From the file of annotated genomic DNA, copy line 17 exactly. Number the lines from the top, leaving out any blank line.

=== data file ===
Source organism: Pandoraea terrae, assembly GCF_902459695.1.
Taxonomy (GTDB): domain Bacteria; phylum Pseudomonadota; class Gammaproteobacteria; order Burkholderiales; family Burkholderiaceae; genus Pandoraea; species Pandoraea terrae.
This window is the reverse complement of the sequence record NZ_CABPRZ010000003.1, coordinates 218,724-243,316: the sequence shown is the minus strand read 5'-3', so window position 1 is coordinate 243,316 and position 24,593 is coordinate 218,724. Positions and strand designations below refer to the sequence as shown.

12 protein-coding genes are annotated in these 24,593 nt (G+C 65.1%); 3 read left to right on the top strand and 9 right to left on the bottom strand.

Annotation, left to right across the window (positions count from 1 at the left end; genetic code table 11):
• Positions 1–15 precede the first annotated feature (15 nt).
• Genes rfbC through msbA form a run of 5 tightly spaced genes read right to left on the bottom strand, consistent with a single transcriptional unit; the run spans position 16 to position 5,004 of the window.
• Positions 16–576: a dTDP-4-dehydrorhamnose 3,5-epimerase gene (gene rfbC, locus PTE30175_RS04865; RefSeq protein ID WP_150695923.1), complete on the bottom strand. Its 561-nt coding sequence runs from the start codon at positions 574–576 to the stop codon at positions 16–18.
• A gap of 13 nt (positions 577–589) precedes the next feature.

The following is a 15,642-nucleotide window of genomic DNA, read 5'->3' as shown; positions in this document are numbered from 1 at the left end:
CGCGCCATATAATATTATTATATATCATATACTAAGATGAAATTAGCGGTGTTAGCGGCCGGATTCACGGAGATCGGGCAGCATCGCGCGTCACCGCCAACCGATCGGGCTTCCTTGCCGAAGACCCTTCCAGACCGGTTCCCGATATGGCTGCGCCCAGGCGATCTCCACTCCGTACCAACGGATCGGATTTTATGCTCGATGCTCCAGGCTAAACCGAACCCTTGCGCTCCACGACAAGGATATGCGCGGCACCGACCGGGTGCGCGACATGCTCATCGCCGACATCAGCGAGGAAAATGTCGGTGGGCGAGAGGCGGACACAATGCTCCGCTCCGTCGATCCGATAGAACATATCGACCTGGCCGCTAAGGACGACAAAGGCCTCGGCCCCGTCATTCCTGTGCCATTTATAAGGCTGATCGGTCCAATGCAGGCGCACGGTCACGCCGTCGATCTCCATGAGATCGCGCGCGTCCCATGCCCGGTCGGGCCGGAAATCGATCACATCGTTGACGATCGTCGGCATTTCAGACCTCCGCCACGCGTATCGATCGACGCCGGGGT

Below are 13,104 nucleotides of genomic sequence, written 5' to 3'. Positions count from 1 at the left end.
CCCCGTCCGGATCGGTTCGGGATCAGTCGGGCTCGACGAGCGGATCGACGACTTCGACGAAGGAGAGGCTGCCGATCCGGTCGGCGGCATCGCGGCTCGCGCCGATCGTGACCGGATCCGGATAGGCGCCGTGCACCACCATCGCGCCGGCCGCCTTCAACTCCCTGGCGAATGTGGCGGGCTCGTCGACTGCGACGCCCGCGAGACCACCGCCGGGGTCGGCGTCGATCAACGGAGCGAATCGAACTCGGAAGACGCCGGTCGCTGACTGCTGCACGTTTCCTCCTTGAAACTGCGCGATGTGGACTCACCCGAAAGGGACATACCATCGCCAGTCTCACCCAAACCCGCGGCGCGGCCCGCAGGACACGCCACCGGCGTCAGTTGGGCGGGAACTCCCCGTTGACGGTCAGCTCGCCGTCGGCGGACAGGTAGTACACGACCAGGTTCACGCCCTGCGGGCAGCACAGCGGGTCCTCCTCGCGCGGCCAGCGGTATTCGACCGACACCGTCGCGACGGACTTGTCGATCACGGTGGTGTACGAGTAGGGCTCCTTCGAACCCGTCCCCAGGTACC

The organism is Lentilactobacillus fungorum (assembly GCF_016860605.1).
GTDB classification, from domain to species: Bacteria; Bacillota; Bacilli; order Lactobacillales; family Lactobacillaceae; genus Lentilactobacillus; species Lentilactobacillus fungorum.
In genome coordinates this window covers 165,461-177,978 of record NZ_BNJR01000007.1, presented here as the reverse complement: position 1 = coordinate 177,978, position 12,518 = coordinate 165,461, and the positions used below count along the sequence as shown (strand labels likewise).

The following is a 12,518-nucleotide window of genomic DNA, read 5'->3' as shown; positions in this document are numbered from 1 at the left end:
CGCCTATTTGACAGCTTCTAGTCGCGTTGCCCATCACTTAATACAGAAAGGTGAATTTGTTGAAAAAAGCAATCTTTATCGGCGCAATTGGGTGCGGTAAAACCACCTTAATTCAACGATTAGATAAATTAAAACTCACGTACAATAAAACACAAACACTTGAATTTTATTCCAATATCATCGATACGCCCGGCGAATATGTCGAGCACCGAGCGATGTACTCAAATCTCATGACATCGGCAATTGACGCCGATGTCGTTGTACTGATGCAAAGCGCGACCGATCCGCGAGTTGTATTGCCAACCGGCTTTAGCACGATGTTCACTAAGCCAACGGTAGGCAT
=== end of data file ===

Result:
The following is a 12,518-nucleotide window of genomic DNA, read 5'->3' as shown; positions in this document are numbered from 1 at the left end: